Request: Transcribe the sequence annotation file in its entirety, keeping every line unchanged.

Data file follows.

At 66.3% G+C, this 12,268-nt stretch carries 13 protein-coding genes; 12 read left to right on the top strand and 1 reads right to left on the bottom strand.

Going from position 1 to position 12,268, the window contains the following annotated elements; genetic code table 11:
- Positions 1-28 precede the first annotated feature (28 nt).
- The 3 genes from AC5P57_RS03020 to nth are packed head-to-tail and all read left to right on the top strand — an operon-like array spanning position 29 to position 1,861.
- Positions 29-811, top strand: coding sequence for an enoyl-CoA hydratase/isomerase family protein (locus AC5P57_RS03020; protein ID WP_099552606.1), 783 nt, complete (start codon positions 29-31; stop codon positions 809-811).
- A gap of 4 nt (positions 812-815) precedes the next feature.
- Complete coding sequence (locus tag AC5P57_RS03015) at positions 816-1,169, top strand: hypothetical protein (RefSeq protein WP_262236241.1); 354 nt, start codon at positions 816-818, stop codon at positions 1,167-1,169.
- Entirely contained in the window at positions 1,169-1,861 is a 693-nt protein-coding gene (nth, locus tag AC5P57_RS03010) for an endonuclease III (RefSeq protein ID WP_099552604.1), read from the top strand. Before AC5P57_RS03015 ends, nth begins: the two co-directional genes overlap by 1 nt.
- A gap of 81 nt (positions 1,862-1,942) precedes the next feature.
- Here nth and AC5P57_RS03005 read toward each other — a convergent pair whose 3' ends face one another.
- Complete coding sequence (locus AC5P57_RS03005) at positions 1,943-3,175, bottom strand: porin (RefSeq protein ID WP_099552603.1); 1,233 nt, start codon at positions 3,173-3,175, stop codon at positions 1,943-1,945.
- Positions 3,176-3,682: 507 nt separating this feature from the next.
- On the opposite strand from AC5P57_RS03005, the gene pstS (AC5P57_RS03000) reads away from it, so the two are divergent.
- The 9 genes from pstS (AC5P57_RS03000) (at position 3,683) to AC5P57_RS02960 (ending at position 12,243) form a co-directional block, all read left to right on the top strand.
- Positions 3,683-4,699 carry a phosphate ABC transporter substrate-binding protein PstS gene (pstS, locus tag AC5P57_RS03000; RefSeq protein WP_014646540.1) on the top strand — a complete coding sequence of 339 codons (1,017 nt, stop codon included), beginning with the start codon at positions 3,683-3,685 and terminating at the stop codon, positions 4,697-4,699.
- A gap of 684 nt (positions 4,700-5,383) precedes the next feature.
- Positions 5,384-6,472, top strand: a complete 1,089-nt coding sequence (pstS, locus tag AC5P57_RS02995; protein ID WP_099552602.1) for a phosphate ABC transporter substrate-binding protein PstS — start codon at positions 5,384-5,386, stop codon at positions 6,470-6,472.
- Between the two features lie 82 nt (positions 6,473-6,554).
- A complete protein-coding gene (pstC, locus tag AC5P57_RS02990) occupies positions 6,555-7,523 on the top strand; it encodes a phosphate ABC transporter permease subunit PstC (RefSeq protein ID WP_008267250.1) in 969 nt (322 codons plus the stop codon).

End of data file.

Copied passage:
At 66.3% G+C, this 12,268-nt stretch carries 13 protein-coding genes; 12 read left to right on the top strand and 1 reads right to left on the bottom strand.

Going from position 1 to position 12,268, the window contains the following annotated elements; genetic code table 11:
- Positions 1-28 precede the first annotated feature (28 nt).
- The 3 genes from AC5P57_RS03020 to nth are packed head-to-tail and all read left to right on the top strand — an operon-like array spanning position 29 to position 1,861.
- Positions 29-811, top strand: coding sequence for an enoyl-CoA hydratase/isomerase family protein (locus AC5P57_RS03020; protein ID WP_099552606.1), 783 nt, complete (start codon positions 29-31; stop codon positions 809-811).
- A gap of 4 nt (positions 812-815) precedes the next feature.
- Complete coding sequence (locus tag AC5P57_RS03015) at positions 816-1,169, top strand: hypothetical protein (RefSeq protein WP_262236241.1); 354 nt, start codon at positions 816-818, stop codon at positions 1,167-1,169.
- Entirely contained in the window at positions 1,169-1,861 is a 693-nt protein-coding gene (nth, locus tag AC5P57_RS03010) for an endonuclease III (RefSeq protein ID WP_099552604.1), read from the top strand. Before AC5P57_RS03015 ends, nth begins: the two co-directional genes overlap by 1 nt.
- A gap of 81 nt (positions 1,862-1,942) precedes the next feature.
- Here nth and AC5P57_RS03005 read toward each other — a convergent pair whose 3' ends face one another.
- Complete coding sequence (locus AC5P57_RS03005) at positions 1,943-3,175, bottom strand: porin (RefSeq protein ID WP_099552603.1); 1,233 nt, start codon at positions 3,173-3,175, stop codon at positions 1,943-1,945.
- Positions 3,176-3,682: 507 nt separating this feature from the next.
- On the opposite strand from AC5P57_RS03005, the gene pstS (AC5P57_RS03000) reads away from it, so the two are divergent.
- The 9 genes from pstS (AC5P57_RS03000) (at position 3,683) to AC5P57_RS02960 (ending at position 12,243) form a co-directional block, all read left to right on the top strand.
- Positions 3,683-4,699 carry a phosphate ABC transporter substrate-binding protein PstS gene (pstS, locus tag AC5P57_RS03000; RefSeq protein WP_014646540.1) on the top strand — a complete coding sequence of 339 codons (1,017 nt, stop codon included), beginning with the start codon at positions 3,683-3,685 and terminating at the stop codon, positions 4,697-4,699.
- A gap of 684 nt (positions 4,700-5,383) precedes the next feature.
- Positions 5,384-6,472, top strand: a complete 1,089-nt coding sequence (pstS, locus tag AC5P57_RS02995; protein ID WP_099552602.1) for a phosphate ABC transporter substrate-binding protein PstS — start codon at positions 5,384-5,386, stop codon at positions 6,470-6,472.
- Between the two features lie 82 nt (positions 6,473-6,554).
- A complete protein-coding gene (pstC, locus tag AC5P57_RS02990) occupies positions 6,555-7,523 on the top strand; it encodes a phosphate ABC transporter permease subunit PstC (RefSeq protein ID WP_008267250.1) in 969 nt (322 codons plus the stop codon).